Most states have an Unfair Claims Practice Act that outlines what is considered to be unethical behavior by the claims adjusters. The large majority of adjusters are ethical and have no interest in doing anything inappropriate.
Workers compensation adjusters have to deal with more fraud than other insurance lines. This can cause the adjusters to become cynical about any claim that has a red flag anywhere in the claim process. The temptation to fight fire with fire can become strong, but the adjusters should know better than to get drawn into this trap. Unfortunately, occasionally the adjuster gets too personally involved in the insurance claim and makes a poor decision.
If any of the following actions or behaviors by the dedicated or designated workers compensation adjuster is noted, speak up. Ask them why they took any of the following actions:
- Not contacting the employee (often with the false hope the employee will decide not to pursue a fraudulent claim and just go away)
- Not returning phone calls (again with the false hope the employee will go away)
- Not explaining the indemnity and medical benefits to the employee correctly
- Denying a claim without adequate proof
- Handling a claim with an employee they personally knew prior to the employee’s injury
- Creating/having a personal relationship with an employee during the course of the claim, or after the claim is concluded
- Intentionally not paying unrepresented employees for a permanent impairment rating
- Purposefully under reserving a claim to avoid management review thresholds or reporting thresholds
- Recording telephone conversations without the other person’s knowledge
- Knowingly taking the recorded statement of an employee under the influence of any medication that impairs thinking
- Intentionally not providing a copy of a recorded statement to the employee when requested
- Intentionally not reimbursing mileage expense or other cost paid by the employee
- Making an unrealistically low settlement offer to buy out future medical or indemnity benefits
- Intentionally including incorrect information in the written summary of the claim
- Allowing detrimental information about the employee that is not related to the claim to impact the handling of the claim (for example the employee has been arrested for spousal abuse).
- Contacting an employee they know is represented by an attorney
- Violating the privacy of the employee by sharing personal information about the employee with people without a need to know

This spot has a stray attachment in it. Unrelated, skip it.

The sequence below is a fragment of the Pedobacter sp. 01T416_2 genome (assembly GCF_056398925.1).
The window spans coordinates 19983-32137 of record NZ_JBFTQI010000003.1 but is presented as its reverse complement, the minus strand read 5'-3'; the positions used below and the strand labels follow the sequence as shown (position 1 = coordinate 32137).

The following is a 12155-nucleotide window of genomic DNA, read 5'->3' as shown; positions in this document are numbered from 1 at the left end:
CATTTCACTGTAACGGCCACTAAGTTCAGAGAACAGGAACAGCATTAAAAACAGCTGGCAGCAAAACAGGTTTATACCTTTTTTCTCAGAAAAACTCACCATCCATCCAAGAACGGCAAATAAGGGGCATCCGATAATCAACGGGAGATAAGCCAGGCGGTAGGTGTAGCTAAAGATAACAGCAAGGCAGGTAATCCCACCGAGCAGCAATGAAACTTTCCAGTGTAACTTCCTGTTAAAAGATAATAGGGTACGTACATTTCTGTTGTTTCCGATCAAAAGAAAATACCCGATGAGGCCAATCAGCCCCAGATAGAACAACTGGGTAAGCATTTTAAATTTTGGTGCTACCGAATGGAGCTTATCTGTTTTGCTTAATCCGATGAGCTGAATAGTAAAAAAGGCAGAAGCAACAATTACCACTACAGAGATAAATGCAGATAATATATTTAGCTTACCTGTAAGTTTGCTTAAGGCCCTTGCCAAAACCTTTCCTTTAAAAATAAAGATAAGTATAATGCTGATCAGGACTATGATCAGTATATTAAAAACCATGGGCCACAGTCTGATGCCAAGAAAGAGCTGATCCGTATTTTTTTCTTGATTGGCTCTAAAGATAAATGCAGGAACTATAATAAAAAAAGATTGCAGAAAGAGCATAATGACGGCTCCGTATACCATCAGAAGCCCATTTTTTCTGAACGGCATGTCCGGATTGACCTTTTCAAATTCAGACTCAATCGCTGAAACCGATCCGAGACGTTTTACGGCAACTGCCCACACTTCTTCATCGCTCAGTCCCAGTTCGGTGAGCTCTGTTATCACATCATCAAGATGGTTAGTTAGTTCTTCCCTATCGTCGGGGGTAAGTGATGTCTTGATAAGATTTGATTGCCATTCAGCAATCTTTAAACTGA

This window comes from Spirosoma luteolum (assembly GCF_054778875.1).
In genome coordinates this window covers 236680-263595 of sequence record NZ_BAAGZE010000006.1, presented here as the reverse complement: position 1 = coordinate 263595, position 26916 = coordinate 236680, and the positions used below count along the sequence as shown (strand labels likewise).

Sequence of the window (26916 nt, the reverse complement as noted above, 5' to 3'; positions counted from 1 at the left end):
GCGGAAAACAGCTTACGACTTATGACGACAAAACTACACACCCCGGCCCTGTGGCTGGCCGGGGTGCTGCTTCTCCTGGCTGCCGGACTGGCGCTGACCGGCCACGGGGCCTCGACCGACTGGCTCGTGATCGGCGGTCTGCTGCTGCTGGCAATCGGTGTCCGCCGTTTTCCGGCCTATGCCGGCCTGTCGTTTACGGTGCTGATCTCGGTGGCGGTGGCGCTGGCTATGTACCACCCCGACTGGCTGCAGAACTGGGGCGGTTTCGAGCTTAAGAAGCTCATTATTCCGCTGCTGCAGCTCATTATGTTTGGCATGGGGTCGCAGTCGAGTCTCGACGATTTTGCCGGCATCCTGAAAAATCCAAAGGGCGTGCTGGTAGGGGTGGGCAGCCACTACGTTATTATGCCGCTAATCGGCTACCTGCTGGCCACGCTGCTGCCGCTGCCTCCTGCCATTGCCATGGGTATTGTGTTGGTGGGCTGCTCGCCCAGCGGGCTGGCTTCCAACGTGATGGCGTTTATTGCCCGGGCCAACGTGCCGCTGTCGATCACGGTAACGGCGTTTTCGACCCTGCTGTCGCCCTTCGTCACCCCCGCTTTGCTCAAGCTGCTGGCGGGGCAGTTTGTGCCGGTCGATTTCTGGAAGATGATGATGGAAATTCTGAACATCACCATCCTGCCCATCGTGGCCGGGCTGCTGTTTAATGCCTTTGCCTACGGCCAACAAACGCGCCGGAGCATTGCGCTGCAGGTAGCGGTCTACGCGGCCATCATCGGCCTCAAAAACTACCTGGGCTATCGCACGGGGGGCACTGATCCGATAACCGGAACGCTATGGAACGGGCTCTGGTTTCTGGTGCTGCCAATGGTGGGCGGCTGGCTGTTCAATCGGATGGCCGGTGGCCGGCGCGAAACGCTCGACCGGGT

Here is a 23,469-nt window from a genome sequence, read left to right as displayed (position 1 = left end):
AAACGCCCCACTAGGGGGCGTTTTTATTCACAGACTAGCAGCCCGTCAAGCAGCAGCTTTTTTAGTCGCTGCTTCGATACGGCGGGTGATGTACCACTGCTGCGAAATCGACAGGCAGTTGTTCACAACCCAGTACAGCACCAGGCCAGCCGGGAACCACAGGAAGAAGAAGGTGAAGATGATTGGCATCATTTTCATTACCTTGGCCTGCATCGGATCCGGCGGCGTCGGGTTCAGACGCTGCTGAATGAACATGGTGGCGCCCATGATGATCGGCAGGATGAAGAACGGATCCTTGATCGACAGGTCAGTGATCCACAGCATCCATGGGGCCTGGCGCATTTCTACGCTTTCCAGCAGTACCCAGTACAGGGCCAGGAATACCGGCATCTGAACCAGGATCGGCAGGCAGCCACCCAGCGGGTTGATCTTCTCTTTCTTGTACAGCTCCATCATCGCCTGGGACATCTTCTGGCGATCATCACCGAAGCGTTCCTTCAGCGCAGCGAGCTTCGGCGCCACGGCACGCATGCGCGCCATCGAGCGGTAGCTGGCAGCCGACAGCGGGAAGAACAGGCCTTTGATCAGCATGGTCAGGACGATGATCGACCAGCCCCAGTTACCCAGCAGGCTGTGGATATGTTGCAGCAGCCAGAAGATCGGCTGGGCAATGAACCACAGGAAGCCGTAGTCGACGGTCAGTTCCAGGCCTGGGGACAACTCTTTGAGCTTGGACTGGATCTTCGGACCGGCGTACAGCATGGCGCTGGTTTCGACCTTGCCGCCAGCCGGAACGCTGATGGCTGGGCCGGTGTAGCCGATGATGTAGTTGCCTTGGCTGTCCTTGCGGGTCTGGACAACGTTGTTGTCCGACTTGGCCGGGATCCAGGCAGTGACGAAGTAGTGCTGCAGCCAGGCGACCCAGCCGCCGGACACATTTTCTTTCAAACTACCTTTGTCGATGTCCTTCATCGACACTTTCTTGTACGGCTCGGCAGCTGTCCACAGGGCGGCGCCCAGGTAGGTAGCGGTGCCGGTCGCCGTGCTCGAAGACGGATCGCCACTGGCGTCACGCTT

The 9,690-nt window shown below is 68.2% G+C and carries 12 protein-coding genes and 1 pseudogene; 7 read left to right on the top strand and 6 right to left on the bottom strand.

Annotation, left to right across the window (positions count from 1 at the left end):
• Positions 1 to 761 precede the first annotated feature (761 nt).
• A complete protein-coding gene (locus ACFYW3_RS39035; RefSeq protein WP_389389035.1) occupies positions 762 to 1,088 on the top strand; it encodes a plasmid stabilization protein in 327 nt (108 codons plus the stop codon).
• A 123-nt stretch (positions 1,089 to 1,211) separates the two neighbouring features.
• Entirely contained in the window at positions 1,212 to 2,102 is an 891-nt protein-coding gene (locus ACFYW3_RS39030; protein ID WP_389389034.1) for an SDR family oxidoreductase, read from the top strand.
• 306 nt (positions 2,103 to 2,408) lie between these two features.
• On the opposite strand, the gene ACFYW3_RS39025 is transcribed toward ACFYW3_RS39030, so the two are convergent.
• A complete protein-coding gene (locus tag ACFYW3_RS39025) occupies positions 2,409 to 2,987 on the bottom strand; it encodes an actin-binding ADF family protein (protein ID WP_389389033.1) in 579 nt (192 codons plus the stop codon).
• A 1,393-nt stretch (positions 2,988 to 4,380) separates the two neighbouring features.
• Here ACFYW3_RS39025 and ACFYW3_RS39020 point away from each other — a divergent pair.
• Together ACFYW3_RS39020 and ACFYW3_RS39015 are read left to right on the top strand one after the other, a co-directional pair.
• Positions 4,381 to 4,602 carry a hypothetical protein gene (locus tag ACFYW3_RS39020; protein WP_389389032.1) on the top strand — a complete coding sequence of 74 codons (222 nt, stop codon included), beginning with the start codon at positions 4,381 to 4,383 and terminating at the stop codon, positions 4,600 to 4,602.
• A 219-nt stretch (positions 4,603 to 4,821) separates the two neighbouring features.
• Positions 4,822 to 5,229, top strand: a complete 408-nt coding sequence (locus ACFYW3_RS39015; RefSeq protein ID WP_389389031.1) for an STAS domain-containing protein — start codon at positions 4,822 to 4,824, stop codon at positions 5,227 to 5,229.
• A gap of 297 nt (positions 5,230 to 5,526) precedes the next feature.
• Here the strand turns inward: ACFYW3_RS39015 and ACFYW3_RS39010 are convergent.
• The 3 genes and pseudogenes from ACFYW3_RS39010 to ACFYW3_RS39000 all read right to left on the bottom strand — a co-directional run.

- Moonlighting/working for a plaintiff law firm as a second job
- Intentionally misleading claims management or self-insured employers with the intent to get higher than necessary settlement authority (normally just to quickly get rid of the claim)
- Any settlement sharing agreement with the employee or the employee’s attorney
When asking the adjuster why they did any of the above actions, they will normally state it was oversight (and sometimes it was) and the adjuster will then act to rectify the situation. One oversight or ethical breach does not make for a bad adjuster, multiple oversights or breaches should result in the adjuster’s termination of employment. If the adjuster’s employer does not terminate the unethical adjuster, you should terminate the relationship with the adjuster’s employer.
Author Michael Stack, Principal, COMPClub, Amaxx LLC. He is an expert in workers compensation cost containment systems and helps employers reduce their work comp costs by 20% to 50%. He works as a consultant to large and mid-market clients, is co-author of Your Ultimate Guide To Mastering Workers Comp Costs, a comprehensive step-by-step manual of cost containment strategies based on hands-on field experience, and is founder of COMPClub, an exclusive member training program on workers compensation cost containment best practices. Through these platforms he is in the trenches on a working together with clients to implement and define best practices, which allows him to continuously be at the forefront of innovation and thought leadership in workers’ compensation cost containment. Contact: email@example.com.
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Do not use this information without independent verification. All state laws vary. You should consult with your insurance broker, attorney, or qualified professional.